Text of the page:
Lobo Crew - Assigned 755th Squadron - May 11, 1944
Crew Photo Needed
Lost - Mid Air Collision over Cromer (MACR 5631)
|2Lt||Howard J Lobo||08155179||Pilot||27-May-44||KIA||Cambridge Tablets of the Missing|
|2Lt||Stanley G Sasserson||0820071||Co-pilot||27-May-44||KIA||Cambridge Tablets of the Missing|
|2Lt||Toivo J Maki||0711451||Navigator||27-May-44||KIA||Wayne County, MI|
|2Lt||William M Fitzgerald||0698879||Bombardier||27-May-44||KIA||Cambridge American Cemetery|
|S/Sgt||Mike R Pappas||39694442||Radio Operator||27-May-44||KIA||Cambridge Tablets of the Missing|
|S/Sgt||Robert C Bingaman||12092759||Flight Engineer||27-May-44||KIA||Cambridge Tablets of the Missing|
|Sgt||Edgar C Nabe||38400028||Ball Turret Gunner, 2/E||27-May-44||KIA||Cambridge Tablets of the Missing|
|Sgt||Max S Tripp||39911035||Aerial Gunner, 2/E||27-May-44||KIA||Cambridge Tablets of the Missing|
|Sgt||Lewis W Lunsford||35797784||Waist Gunner||27-May-44||KIA||Cambridge Tablets of the Missing|
|Sgt||Norman J Picard||34286410||Tail Turret Gunner||27-May-44||KIA||Cambridge Tablets of the Missing|
Lt Howard Lobo and crew joined the 458th
Bomb Group as one of the early replacement crews to supplement losses
sustained in the 755th Squadron during March and April. Unfortunately
their time with the group was cut tragically short when, on only their
second mission, they collided with another 458th B-24 named Briney Marlin during assembly over the North Sea, about five miles north of Cromer, on May 27, 1944. This aircraft was flown by Lt Lester Martin and the officers of his crew. The enlisted men on Briney Marlin were all seasoned veterans from other crews who were put together for this mission. This was Martin's first mission. The tail of Lt. Lobo's aircraft was torn off, and the aircraft went into a spin disappearing into the undercast. Some crews reported that one man was seen attempting to exit through a waist window prior to the plane being enveloped in the clouds.
The bodies of two men, Toivo Maki and William Fitzgerald were washed ashore, but the eight others were never found. Two men on Briney Marlin were also lost. Immediately after the collision,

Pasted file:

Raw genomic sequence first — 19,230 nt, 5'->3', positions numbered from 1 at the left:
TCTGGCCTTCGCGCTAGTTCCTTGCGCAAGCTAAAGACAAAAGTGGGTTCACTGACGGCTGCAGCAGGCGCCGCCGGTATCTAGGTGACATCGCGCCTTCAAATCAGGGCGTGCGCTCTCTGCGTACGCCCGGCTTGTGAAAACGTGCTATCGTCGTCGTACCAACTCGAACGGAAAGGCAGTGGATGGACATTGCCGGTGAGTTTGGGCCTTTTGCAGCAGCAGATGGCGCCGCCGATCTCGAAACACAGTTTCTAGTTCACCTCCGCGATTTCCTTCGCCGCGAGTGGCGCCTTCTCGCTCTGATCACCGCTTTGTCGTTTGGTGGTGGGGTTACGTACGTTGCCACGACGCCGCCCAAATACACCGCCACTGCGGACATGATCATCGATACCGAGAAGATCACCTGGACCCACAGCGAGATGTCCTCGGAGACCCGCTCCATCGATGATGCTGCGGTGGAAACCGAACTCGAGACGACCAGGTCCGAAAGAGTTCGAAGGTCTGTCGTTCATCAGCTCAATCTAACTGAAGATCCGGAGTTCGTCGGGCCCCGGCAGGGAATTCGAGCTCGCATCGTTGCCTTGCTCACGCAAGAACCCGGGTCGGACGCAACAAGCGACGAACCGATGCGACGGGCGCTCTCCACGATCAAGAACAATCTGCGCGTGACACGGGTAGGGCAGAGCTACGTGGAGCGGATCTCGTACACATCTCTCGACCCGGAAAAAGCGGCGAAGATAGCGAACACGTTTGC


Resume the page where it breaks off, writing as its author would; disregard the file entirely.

pilot Les Martin on Briney Marlin, rang the bail out bell. The engineer, S/Sgt Chester
R. Carlstrum, jettisoned the bomb load from the release handle on the pilot's pedestal, and followed the bombs out through
the bomb bay. Tail gunner S/Sgt Wilbert Abshire, despite other crewmen
in the tail urging him not to jump, bailed out as well. Possibly due to
the lightened load after the bombs had been released, Martin discovered
he had some measure of control and rescinded his bail out order. He
was able to make it back to Horsham St Faith and landed the aircraft
without further damage or loss to the crew. The two men that bailed out from Martin's aircraft were never found.
This is the only time in the group's history that generated a MACR (in this case, two of them) and an Accident Report for the same incident.
|Date||Target||458th Msn||Pilot Msn||Serial||RCL||Sqdn||A/C Msn||A/C Name||Comments|
|25-May-44||MULHOUSE M/Y||47||1||42-50320||W||J3||14||UNKNOWN 018|
|27-May-44||NEUNKIRCHEN||48||2||42-95159||P||J3||8||ROUGH RIDERS II||COLLIDED WITH 183|
Accident Report 44-5-27-518
DESCRIPTION OF ACCIDENT
On 27 May 1944, 0942, at 10,000 feet, 5 miles north of Cromer, B-24H 42-95159, while in formation had an aerial collision with another A/C 42-95183 resulting in its own tail being torn off, it going into a spin, and a total loss of A/C and crew into the sea.
The Pilot, Lt. Lobo, was evidently inattentive and unexpecting the formation to shift from a left turn to a right one. He was, it seems the only A/C in the high right element at the time. He overran the #2 ship of the low trail element #183 which was in position. Nothing is known of the extent of damage to this A/C #159, except various other aircraft crew members verify that its tail was torn off and that it went into a spin. One parachute was seen just before the A/C reached the 3,000 foot undercast. One body was identified after it had been washed ashore as the Navigator, 2D LT TOIVO J. MAKI. Nothing else is known at this station.